I really don’t watch television these days, and the Edinburgh Festival Fringe is a fairly new thing in my calendar (and may yet, the spiralling costs of accommodation and train fares being what they are, something I may decide sooner rather than later to stop doing), so I’d missed the initial run of Fleabag when at ran in 2013 at Underbelly Cowgate. Indeed, I had no idea who or what Fleabag was, which led to some astonishment on social media when I simply asked, “What’s Fleabag?” Most responses, though, were very understanding and told me what I needed to know, and I subsequently spent part of my journey up to the 2019 Edinburgh Fringe on the Caledonian Sleeper watching the Fleabag television series on DVD.
It’s interesting to note the reviews from 2013 – Laura Barnett in The Telegraph found Phoebe Waller-Bridge’s character “distinctly unlikeable… [her] narcissism does grow wearisome”, and Lyn Gardner, still employed by The Guardian at the time, gave it three stars, which by Edinburgh Fringe standards is pretty lukewarm. Philip Fisher in the British Theatre Guide, however, got it right: “For anyone that is not shaken by adult themes or contemporary language, this beautifully-performed, tautly-written play, which could soon become a cult, should prove a highlight of their trip to Edinburgh.”
It is, as far as single performer shows go, highly compelling. Even having seen the television series (and, evidently, I wasn’t the only one in the Wyndham’s Theatre audience that had) and seeing and hearing the storylines that are further developed on the DVDs than they are in the play, it’s still as poignant as it is hilarious. It’s incredibly sharp – Waller-Bridge has a subtle yet compelling stage presence, and delivers punchlines in such a deadpan manner that almost betrays quite how lewd some of it is. One national newspaper, really missing the point, complained about the number of swear words used in the play. Perhaps that journalist who works for The Sun should go and see The Book of Mormon before whingeing about the strong language in Fleabag.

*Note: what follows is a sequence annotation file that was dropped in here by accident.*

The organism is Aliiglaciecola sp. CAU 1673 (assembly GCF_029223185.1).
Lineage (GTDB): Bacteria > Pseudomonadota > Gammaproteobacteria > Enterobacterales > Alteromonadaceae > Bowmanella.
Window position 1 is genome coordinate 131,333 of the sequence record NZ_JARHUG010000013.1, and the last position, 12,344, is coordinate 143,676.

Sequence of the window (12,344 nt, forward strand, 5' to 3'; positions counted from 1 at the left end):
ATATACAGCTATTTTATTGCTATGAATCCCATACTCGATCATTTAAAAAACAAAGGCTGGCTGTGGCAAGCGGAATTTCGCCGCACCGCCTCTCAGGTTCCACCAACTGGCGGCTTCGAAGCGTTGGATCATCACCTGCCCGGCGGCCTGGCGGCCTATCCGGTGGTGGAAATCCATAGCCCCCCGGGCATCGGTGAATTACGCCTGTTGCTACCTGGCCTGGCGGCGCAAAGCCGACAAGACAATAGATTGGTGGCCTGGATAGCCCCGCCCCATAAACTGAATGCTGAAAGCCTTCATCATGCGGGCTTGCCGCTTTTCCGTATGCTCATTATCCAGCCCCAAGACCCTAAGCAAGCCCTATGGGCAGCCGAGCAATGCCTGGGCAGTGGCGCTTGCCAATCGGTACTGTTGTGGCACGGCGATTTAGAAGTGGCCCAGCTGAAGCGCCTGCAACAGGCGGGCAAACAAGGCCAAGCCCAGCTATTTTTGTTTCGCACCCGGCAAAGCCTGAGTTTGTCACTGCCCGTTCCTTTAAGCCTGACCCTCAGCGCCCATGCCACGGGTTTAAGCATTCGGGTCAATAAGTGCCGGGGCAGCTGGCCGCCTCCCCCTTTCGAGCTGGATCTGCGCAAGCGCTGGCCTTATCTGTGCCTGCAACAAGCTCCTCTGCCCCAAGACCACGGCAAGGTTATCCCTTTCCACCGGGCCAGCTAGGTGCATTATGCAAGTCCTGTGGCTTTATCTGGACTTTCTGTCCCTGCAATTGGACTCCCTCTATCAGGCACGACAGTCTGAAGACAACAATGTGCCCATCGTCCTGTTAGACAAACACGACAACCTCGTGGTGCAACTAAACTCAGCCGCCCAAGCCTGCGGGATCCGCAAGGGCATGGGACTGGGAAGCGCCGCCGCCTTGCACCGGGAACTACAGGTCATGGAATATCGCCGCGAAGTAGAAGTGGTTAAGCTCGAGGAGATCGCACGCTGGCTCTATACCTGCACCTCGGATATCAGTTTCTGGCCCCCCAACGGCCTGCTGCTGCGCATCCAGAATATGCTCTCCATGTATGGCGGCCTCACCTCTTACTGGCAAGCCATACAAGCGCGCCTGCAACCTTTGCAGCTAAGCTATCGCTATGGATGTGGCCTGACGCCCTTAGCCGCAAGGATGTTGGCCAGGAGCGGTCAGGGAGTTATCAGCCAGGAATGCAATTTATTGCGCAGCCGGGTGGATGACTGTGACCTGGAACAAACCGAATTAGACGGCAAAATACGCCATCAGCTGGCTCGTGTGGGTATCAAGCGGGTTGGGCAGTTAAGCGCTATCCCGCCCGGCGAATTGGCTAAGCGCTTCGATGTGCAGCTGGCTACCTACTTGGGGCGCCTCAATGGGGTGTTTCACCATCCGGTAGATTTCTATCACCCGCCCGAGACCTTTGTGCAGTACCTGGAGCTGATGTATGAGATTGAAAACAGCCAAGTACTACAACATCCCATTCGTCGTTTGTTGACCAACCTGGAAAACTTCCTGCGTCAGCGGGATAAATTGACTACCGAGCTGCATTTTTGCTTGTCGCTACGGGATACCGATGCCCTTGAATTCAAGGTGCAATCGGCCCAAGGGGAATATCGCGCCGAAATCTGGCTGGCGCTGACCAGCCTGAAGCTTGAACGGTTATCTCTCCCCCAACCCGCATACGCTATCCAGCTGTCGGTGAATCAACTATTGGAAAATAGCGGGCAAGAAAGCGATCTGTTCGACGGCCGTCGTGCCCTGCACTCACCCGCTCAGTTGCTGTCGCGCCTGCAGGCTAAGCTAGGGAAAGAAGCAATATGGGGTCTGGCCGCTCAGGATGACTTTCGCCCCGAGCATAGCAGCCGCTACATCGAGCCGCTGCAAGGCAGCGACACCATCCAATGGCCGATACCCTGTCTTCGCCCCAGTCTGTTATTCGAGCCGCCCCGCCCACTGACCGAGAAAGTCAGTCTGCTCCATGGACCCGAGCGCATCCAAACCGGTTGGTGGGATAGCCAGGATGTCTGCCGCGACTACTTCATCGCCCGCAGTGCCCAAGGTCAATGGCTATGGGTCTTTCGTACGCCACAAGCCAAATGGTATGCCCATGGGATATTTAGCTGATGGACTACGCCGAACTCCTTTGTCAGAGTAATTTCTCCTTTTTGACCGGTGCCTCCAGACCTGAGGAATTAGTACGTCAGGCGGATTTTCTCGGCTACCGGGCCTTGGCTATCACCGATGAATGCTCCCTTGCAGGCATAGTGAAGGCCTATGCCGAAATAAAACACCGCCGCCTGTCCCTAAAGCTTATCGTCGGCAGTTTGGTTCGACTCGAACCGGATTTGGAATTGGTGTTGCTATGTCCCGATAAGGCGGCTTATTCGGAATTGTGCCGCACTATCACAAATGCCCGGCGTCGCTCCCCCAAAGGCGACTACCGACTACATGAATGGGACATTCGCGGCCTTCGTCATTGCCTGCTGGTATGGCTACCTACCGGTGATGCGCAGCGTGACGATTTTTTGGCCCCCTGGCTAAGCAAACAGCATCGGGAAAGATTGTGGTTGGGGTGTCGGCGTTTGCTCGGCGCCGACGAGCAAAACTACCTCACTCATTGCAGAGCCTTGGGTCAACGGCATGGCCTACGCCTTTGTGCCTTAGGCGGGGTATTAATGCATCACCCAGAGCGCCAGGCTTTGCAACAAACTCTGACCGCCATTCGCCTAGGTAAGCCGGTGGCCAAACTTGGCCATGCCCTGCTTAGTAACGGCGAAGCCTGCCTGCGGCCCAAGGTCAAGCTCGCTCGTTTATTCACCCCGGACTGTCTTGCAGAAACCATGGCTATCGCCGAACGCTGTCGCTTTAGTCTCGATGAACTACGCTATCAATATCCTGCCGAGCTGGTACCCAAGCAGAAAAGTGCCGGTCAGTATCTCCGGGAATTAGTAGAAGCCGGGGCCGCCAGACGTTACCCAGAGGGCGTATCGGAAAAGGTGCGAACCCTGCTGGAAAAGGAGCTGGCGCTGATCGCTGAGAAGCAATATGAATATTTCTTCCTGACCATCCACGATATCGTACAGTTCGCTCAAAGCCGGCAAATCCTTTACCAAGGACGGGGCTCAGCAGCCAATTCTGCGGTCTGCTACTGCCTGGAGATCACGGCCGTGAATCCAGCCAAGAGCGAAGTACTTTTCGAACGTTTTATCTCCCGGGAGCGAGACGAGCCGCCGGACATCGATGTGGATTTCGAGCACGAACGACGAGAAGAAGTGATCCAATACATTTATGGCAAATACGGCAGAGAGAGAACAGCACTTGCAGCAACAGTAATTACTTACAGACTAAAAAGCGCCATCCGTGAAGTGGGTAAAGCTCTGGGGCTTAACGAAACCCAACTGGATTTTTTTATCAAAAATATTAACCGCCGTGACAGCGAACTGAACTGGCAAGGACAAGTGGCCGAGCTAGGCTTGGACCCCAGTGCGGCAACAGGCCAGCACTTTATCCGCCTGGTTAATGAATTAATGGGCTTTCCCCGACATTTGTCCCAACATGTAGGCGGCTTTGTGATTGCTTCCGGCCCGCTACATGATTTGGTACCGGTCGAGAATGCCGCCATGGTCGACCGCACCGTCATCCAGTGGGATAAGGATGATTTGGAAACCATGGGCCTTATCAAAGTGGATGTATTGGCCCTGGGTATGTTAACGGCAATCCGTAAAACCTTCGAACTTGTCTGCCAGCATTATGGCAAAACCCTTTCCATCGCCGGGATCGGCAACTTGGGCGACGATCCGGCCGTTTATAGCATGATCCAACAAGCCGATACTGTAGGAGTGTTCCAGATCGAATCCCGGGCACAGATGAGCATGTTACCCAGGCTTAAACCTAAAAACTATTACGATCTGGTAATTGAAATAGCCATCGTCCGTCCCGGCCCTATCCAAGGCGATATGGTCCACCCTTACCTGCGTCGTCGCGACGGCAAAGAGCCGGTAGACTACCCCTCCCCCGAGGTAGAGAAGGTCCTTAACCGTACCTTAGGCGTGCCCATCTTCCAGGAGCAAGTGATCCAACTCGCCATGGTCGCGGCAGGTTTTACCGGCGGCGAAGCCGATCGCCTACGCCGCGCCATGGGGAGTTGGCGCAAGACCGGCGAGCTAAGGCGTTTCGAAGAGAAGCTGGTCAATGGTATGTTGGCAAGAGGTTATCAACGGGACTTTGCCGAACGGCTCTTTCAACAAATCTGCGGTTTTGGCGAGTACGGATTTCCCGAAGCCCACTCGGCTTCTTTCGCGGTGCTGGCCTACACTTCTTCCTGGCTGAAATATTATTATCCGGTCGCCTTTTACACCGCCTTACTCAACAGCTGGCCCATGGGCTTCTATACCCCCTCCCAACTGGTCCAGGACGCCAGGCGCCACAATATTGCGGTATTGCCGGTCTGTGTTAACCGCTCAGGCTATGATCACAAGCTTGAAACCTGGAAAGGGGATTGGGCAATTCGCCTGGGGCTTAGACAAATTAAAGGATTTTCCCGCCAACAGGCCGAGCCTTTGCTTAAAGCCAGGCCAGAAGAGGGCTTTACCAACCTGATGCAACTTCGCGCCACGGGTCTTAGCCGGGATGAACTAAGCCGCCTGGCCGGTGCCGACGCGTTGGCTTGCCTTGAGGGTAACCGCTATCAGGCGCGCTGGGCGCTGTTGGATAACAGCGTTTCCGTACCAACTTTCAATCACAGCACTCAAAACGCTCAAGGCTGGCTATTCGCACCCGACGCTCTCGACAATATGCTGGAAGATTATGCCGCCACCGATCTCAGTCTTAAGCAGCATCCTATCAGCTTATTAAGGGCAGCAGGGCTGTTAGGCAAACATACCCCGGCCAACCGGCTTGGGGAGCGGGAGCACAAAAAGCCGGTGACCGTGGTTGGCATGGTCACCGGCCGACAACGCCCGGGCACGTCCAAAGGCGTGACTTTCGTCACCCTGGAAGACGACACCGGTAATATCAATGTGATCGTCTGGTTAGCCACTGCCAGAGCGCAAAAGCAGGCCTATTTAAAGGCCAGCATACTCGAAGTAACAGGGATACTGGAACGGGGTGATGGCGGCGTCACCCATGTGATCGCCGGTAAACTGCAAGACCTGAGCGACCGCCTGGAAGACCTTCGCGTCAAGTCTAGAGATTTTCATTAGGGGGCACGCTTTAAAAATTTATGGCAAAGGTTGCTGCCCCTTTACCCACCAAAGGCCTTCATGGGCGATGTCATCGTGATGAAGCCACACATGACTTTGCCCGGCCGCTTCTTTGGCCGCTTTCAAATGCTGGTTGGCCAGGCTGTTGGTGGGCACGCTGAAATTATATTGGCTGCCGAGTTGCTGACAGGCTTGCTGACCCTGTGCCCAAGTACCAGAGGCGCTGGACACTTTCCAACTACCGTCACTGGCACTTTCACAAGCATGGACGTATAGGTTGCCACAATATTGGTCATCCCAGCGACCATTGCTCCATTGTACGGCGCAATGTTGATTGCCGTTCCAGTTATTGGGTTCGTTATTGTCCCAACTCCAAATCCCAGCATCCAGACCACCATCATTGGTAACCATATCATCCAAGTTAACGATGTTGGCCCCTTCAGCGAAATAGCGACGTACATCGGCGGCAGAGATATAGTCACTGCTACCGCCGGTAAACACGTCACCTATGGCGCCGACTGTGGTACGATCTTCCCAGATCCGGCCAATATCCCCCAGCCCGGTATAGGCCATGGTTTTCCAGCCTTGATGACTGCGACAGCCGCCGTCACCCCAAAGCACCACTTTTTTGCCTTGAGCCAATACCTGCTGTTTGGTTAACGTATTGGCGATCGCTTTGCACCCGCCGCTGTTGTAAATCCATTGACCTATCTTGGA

The title character is ridiculously open about all aspects of her life, with the audience ending up knowing more than other characters as she acts as gatekeeper to her own secrets. Even in relatively liberal London, there were a few gasps at the revelation that Fleabag has “a handprint on the wall from when I had a threesome on my period”. Usually, given the choice between the DVD and the live theatre show, I’d plump for the latter. Here, though, other characters are (because there’s time and scope to do so) more fleshed out on the small screen than they are on stage. But it was still very much worth seeing an extremely versatile actor hold a West End audience captive all on her own.
London lad, loving life and all that it has to offer.